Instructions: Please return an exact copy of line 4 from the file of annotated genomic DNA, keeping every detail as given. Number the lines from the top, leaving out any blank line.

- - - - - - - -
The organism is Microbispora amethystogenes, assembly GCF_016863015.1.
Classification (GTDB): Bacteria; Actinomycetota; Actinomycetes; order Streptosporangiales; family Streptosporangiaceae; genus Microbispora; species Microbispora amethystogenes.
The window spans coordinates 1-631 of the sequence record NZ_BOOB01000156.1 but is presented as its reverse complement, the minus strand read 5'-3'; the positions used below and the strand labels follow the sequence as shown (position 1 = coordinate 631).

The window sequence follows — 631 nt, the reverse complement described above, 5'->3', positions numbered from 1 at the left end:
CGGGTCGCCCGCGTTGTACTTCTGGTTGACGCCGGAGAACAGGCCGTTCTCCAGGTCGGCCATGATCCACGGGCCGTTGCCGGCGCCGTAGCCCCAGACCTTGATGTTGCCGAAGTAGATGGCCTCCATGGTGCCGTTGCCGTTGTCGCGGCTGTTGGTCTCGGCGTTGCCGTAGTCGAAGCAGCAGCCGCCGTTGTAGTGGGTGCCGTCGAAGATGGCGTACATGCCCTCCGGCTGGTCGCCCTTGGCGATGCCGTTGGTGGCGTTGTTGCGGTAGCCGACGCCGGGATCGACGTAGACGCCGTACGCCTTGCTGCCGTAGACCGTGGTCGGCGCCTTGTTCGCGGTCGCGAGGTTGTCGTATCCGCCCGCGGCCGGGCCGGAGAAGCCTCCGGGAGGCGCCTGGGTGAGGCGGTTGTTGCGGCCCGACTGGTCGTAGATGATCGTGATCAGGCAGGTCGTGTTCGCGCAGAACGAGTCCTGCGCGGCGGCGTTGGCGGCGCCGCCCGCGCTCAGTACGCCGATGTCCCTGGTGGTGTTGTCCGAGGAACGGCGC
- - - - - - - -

The window sequence follows — 631 nt, the reverse complement described above, 5'->3', positions numbered from 1 at the left end: